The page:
Benjamin Steinborn and Ulrich Lächelt* Pages 163 - 190 ( 28 )
Coordinative interactions between multivalent metal ions and drug derivatives with Lewis base functions give rise to nanoscale coordination polymers (NCPs) as delivery systems. As the pharmacologically active agent constitutes a main building block of the nanomaterial, the resulting drug loadings are typically very high. By additionally selecting metal ions with favorable pharmacological or physicochemical properties, the obtained NCPs are predominantly composed of active components which serve individual purposes, such as pharmacotherapy, photosensitization, multimodal imaging, chemodynamic therapy or radiosensitization. By this approach, the assembly of drug molecules into NCPs modulates pharmacokinetics, combines pharmacological drug action with specific characteristics of metal components and provides a strategy to generate tailorable multifunctional nanoparticles. This article reviews different applications and recent examples of such highly functional nanopharmaceuticals with a high ‘material economy’.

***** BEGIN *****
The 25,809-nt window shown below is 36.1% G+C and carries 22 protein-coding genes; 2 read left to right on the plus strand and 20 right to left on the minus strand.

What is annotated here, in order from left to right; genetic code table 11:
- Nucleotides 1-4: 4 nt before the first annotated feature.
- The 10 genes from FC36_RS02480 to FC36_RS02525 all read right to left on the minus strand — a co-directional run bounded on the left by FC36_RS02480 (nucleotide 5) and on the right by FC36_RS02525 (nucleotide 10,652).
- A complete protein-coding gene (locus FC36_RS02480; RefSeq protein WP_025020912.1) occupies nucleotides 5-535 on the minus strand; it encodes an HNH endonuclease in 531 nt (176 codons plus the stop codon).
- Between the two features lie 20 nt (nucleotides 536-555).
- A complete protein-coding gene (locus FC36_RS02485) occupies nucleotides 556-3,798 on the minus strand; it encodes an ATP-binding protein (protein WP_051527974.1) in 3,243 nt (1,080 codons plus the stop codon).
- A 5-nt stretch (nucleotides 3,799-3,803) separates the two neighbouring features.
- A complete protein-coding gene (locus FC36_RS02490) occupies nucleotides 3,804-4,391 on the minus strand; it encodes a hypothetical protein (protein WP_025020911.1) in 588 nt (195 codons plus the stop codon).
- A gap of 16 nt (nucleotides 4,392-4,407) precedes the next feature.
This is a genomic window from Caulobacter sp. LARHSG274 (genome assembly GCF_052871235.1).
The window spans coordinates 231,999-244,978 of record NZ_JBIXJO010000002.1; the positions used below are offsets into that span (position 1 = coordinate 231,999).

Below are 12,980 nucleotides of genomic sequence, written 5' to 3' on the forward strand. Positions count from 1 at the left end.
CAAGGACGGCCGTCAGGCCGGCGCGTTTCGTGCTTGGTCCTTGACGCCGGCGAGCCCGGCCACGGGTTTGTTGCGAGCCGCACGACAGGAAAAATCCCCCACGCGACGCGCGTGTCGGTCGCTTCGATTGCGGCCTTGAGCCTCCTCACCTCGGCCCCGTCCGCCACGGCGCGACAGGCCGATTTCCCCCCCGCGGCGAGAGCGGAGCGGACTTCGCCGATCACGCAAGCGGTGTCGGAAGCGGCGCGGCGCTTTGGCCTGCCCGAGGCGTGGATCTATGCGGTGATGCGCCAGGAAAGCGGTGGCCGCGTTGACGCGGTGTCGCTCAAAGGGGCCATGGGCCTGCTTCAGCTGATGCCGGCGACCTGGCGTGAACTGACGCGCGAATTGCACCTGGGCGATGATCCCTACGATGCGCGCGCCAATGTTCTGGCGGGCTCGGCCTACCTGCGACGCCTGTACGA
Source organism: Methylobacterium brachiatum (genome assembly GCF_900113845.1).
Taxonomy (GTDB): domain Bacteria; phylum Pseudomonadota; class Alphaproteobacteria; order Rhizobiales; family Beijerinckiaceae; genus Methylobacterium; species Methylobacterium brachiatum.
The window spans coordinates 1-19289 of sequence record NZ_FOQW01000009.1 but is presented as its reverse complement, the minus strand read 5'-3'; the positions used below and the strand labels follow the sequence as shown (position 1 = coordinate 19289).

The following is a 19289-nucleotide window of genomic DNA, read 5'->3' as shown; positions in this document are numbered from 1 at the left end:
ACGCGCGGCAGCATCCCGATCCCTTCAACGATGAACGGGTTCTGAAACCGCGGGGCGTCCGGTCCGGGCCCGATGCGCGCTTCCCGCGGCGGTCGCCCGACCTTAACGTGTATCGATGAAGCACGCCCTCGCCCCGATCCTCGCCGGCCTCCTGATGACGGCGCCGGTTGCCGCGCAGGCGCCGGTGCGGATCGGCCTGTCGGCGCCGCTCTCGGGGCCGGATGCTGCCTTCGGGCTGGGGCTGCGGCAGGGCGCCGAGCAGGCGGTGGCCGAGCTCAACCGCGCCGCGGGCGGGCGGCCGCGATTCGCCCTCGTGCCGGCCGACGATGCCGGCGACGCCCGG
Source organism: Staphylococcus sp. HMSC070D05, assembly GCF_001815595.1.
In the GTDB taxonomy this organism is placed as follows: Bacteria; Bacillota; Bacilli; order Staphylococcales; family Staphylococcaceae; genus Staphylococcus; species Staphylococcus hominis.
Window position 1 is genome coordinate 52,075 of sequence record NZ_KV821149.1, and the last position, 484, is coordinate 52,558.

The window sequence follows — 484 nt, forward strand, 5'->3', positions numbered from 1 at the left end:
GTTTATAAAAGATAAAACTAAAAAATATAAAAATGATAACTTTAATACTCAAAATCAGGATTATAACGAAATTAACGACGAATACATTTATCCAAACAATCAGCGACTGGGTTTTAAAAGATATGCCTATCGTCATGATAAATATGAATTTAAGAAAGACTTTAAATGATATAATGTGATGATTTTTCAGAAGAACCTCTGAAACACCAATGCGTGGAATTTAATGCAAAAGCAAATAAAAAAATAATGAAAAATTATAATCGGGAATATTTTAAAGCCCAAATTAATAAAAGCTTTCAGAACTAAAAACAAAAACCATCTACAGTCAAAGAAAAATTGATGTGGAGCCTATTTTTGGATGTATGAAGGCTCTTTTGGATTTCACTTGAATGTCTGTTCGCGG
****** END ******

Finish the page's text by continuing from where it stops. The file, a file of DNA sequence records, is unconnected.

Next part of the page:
Lay Summary: Nanoparticles, that are small enough to circulate in the bloodstream and can carry cargo molecules, such as drugs, imaging or contrast agents, are attractive materials for pharmaceutical applications. A high loading capacity is a generally aspired parameter of nanopharmaceuticals to minimize patient exposure to unnecessary nanomaterial. Pharmaceutical agents containing Lewis base functions in their molecular structure can directly be assembled into metal-organic nanopharmaceuticals by coordinative interaction with metal ions. Such coordination polymers generally feature extraordinarily high loading capacities and the flexibility to encapsulate different agents for a simultaneous delivery in combination therapy or ‘theranostic’ applications.
Cancer therapy, drug delivery, metal-organic frameworks, nanopharmaceuticals, nanoscale coordination polymers, photodynamic therapy, radiotherapy, theranostics.
Department of Pharmacy and Center for NanoScience (CeNS), LMU Munich, 81377 Munich, Department of Pharmacy and Center for NanoScience (CeNS), LMU Munich, 81377 Munich